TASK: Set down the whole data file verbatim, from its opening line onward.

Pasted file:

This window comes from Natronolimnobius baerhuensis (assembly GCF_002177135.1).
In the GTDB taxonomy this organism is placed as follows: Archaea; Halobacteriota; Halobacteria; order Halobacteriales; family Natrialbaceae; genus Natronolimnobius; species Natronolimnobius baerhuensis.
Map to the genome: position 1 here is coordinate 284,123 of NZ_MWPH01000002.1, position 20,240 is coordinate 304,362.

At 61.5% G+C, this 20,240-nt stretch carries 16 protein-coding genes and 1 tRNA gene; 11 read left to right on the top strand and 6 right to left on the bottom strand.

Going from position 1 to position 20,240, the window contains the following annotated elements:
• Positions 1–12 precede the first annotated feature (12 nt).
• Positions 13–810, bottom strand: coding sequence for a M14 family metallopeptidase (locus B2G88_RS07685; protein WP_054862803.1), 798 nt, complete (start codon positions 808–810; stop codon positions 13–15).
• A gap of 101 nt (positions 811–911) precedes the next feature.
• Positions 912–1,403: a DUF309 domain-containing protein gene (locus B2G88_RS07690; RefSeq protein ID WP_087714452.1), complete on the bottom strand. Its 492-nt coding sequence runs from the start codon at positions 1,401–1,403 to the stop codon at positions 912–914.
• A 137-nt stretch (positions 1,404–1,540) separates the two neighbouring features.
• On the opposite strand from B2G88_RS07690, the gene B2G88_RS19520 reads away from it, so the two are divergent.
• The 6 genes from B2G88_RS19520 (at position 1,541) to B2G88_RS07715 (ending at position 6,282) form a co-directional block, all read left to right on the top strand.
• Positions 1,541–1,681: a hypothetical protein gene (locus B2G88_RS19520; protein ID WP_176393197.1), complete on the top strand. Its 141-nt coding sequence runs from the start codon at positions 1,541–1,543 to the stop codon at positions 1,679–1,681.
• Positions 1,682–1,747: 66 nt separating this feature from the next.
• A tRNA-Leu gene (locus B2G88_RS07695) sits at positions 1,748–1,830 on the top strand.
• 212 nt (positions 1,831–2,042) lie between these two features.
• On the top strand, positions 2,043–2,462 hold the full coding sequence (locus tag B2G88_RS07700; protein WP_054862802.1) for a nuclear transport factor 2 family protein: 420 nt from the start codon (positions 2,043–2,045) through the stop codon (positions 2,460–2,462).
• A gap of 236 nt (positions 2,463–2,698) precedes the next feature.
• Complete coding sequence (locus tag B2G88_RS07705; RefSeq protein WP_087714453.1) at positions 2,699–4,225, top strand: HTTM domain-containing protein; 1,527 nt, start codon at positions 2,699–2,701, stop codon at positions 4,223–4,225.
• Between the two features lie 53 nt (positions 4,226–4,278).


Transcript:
This window comes from Natronolimnobius baerhuensis (assembly GCF_002177135.1).
In the GTDB taxonomy this organism is placed as follows: Archaea; Halobacteriota; Halobacteria; order Halobacteriales; family Natrialbaceae; genus Natronolimnobius; species Natronolimnobius baerhuensis.
Map to the genome: position 1 here is coordinate 284,123 of NZ_MWPH01000002.1, position 20,240 is coordinate 304,362.

At 61.5% G+C, this 20,240-nt stretch carries 16 protein-coding genes and 1 tRNA gene; 11 read left to right on the top strand and 6 right to left on the bottom strand.

Going from position 1 to position 20,240, the window contains the following annotated elements:
• Positions 1–12 precede the first annotated feature (12 nt).
• Positions 13–810, bottom strand: coding sequence for a M14 family metallopeptidase (locus B2G88_RS07685; protein WP_054862803.1), 798 nt, complete (start codon positions 808–810; stop codon positions 13–15).
• A gap of 101 nt (positions 811–911) precedes the next feature.
• Positions 912–1,403: a DUF309 domain-containing protein gene (locus B2G88_RS07690; RefSeq protein ID WP_087714452.1), complete on the bottom strand. Its 492-nt coding sequence runs from the start codon at positions 1,401–1,403 to the stop codon at positions 912–914.
• A 137-nt stretch (positions 1,404–1,540) separates the two neighbouring features.
• On the opposite strand from B2G88_RS07690, the gene B2G88_RS19520 reads away from it, so the two are divergent.
• The 6 genes from B2G88_RS19520 (at position 1,541) to B2G88_RS07715 (ending at position 6,282) form a co-directional block, all read left to right on the top strand.
• Positions 1,541–1,681: a hypothetical protein gene (locus B2G88_RS19520; protein ID WP_176393197.1), complete on the top strand. Its 141-nt coding sequence runs from the start codon at positions 1,541–1,543 to the stop codon at positions 1,679–1,681.
• Positions 1,682–1,747: 66 nt separating this feature from the next.
• A tRNA-Leu gene (locus B2G88_RS07695) sits at positions 1,748–1,830 on the top strand.
• 212 nt (positions 1,831–2,042) lie between these two features.
• On the top strand, positions 2,043–2,462 hold the full coding sequence (locus tag B2G88_RS07700; protein WP_054862802.1) for a nuclear transport factor 2 family protein: 420 nt from the start codon (positions 2,043–2,045) through the stop codon (positions 2,460–2,462).
• A gap of 236 nt (positions 2,463–2,698) precedes the next feature.
• Complete coding sequence (locus tag B2G88_RS07705; RefSeq protein WP_087714453.1) at positions 2,699–4,225, top strand: HTTM domain-containing protein; 1,527 nt, start codon at positions 2,699–2,701, stop codon at positions 4,223–4,225.
• Between the two features lie 53 nt (positions 4,226–4,278).